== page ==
INVESTING EXPLAINED: What you need to know about short selling – a trading strategy that aims to benefit from the fall in the price of a share
In this series, we bust the jargon and explain a popular investing term or theme. Here it’s short selling.
What is it?
A trading strategy that aims to benefit from the fall in the price of a share, a bond, a commodity, a currency or a stock market index. It is risky, potentially lucrative. US short sellers are reported to have lost $572billion between 2019 and 2021, according to analytics group S3 Partners. But in 2022, they made profits of about $300billion, having bet that shares such as those of electric vehicle maker Tesla were set to tumble.
How does it work?
An investor convinced that a company’s shares are set for a sharp decline borrows a parcel of those shares from an existing holder such as a fund. The trader sells shares, hoping they will fall. The next step is to buy them back later at a reduced price, to be returned to the owner. The profit comes from the difference between the price at which the shares were sold and the price at which they were bought back.
Finger on the pulse: The direction of share prices can confound even the most seasoned investor
What can go wrong?
A lot. The direction of share prices can confound even the most seasoned investor. Technically, a short seller’s losses can be unlimited because, in theory, a share can keep rising and there is no cap on the amount you might have to pay to buy the shares back. When a share price unexpectedly surges, short sellers can be caught by what’s known as a ‘bear squeeze’.
Is it new?
It’s been around since share trading began in the 1600s in the Netherlands. It has been banned several times. ‘Naked’ short selling – shorting shares without first borrowing them – is illegal in the US, and in the UK under rules adopted from the EU. The entire short selling regime is to be amended under the Chancellor’s proposed Edinburgh reforms of the financial services sector, which are under consultation.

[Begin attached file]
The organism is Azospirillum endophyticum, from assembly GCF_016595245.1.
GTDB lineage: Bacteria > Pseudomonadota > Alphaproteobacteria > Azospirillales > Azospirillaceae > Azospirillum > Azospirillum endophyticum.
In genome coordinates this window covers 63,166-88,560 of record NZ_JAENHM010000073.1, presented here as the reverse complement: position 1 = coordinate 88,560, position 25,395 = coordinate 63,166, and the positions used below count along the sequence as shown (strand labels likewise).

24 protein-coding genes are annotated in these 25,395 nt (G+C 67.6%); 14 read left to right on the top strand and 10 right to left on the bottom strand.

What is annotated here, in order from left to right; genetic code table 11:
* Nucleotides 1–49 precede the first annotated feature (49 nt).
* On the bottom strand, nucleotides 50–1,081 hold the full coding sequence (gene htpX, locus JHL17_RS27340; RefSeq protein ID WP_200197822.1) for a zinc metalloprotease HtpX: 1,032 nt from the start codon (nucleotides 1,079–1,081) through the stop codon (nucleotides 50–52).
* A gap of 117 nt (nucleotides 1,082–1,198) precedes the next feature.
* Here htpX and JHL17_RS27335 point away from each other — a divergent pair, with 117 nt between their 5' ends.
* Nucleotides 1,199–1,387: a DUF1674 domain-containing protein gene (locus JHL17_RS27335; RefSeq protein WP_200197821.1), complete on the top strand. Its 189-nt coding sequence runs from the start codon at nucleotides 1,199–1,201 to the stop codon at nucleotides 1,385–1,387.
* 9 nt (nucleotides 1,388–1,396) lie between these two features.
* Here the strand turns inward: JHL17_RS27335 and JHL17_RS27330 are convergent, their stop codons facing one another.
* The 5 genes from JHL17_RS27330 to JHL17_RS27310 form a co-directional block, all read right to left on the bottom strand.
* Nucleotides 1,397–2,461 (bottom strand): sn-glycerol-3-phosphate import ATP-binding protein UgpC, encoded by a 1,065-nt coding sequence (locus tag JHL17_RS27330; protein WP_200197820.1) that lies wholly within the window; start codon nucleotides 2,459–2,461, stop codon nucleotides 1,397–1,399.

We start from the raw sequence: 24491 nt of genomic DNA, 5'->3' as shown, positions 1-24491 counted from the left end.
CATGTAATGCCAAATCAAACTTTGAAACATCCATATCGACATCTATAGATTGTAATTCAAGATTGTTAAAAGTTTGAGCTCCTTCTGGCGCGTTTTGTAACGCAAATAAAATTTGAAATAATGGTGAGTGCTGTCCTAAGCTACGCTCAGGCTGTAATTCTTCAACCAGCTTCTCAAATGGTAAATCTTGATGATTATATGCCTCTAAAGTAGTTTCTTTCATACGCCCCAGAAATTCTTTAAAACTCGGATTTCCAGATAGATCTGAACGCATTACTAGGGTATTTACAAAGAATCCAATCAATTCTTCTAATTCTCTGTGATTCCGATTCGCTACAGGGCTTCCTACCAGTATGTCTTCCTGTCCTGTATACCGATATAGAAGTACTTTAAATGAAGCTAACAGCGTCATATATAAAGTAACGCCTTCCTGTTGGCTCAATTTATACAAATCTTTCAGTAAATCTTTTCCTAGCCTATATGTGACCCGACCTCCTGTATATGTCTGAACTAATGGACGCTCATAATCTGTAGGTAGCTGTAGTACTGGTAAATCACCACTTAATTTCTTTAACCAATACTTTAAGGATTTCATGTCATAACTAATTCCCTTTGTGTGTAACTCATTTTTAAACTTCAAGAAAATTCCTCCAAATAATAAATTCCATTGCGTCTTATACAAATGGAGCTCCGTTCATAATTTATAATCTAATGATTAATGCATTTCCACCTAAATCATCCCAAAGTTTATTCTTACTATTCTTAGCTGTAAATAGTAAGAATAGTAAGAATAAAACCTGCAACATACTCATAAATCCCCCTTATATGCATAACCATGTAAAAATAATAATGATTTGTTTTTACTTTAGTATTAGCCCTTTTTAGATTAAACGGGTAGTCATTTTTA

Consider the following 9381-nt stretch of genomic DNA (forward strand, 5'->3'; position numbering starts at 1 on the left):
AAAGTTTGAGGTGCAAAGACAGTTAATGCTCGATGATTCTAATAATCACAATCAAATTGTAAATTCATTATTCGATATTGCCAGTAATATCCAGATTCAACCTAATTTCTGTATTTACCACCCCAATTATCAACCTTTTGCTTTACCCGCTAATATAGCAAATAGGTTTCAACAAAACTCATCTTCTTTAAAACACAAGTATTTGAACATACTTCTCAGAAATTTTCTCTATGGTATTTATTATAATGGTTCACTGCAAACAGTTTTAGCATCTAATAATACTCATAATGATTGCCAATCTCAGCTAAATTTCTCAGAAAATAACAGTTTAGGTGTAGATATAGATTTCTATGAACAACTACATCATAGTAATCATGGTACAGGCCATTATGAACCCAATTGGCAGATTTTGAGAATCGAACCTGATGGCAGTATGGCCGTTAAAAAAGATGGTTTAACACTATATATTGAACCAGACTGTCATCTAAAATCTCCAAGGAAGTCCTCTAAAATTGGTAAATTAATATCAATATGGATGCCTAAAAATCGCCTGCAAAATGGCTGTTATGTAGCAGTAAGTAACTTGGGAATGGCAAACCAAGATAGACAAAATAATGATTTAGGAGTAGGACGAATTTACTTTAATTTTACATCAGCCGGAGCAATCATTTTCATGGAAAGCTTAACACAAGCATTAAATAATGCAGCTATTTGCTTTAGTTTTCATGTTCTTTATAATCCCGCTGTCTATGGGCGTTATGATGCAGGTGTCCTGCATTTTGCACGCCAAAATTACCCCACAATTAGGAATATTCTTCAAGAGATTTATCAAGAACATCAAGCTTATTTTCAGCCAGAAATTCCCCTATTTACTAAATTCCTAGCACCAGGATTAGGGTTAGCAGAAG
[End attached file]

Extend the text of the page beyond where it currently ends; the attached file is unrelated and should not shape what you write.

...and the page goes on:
Is short selling a bad thing?
Views differ. Some contend that short selling is a key component of an efficient stock market because it allows ‘price discovery’ – revealing what a share is really worth.
But short sellers also stand accused of causing a share price to subside, or aggravating that decline, sometimes turning into a rout. They are also sometimes said to be profiting from misfortune.
What shares are being shorted?
The list of stocks, drawn up by the Financial Conduct Authority includes Asos, Kingfisher, Boohoo, Hammerson and Currys. Investors should regularly check this list.
Why Would a fund lend shares?
For the fees. Institutions worldwide earned revenues of $12.5billion from lending of this sort, according to S&P Global Market Intelligence. In the pensions crisis, sparked by last year’s mini-Budget, some investors shorted government gilt-edged stocks as the prices of these bonds fell. Institutions lending to these short sellers earned some $182.4m.
Who are the big shorts?
The most famous is Michael Burry, founder of Scion Capital, whose bets on the US subprime housing market ahead of the global financial crisis were chronicled in The Big Short by Michael Lewis, which was later made into a film. Anyone interested in Burry’s views on today’s scene should follow him on Twitter (where he uses the name Cassandra B.C.) other players include Carson Block of Muddy waters Research.